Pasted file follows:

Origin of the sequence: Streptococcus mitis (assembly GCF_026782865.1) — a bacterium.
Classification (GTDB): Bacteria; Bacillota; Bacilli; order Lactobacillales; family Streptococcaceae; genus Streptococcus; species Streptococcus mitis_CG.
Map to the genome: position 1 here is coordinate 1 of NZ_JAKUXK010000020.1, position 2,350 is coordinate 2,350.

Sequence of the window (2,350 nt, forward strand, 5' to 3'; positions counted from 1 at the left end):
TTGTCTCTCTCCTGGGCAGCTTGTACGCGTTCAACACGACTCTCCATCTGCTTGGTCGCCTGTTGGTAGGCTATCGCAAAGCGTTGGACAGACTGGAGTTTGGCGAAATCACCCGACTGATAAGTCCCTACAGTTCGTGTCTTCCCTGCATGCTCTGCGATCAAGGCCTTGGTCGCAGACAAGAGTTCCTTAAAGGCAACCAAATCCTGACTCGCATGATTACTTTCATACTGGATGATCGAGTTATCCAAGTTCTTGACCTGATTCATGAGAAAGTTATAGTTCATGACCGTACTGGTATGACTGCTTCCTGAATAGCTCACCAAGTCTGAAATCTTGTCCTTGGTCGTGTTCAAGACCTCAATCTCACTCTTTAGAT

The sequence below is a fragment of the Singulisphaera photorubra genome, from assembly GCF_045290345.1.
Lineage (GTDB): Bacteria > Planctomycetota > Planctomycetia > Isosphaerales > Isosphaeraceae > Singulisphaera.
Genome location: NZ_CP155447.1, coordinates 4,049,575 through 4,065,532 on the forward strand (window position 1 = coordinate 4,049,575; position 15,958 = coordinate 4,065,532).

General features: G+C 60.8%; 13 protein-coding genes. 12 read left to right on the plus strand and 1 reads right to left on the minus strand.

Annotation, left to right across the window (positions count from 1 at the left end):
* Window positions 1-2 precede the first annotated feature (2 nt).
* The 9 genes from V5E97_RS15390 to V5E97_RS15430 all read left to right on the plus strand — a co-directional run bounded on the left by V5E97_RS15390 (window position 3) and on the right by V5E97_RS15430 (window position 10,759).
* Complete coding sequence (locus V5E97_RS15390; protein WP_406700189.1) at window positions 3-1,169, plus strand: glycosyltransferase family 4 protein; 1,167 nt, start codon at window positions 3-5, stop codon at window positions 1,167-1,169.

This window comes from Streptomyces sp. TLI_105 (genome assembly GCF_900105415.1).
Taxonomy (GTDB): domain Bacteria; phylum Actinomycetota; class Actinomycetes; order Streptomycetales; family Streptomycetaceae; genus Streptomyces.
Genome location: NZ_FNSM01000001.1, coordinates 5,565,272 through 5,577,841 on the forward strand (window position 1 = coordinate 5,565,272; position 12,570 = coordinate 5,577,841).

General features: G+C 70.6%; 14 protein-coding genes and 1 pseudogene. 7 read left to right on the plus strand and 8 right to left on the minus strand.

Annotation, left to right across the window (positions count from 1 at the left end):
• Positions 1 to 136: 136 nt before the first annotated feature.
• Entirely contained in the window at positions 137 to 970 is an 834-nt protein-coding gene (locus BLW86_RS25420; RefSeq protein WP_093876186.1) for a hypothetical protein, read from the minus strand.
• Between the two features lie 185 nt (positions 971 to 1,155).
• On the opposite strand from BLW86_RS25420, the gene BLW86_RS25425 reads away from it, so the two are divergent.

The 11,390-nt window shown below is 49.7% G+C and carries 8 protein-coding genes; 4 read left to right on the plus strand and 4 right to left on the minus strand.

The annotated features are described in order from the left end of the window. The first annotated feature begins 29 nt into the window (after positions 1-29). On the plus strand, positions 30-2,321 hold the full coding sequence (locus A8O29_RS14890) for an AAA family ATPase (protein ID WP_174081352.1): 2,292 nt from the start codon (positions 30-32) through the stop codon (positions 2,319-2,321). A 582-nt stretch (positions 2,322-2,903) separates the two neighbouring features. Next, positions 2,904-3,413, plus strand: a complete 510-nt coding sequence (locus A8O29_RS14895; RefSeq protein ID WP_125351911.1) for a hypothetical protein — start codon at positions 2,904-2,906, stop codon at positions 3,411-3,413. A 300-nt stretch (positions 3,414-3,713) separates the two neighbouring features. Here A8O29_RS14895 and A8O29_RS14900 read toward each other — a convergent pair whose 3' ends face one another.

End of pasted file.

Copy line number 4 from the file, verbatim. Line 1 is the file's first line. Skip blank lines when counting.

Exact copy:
Sequence of the window (2,350 nt, forward strand, 5' to 3'; positions counted from 1 at the left end):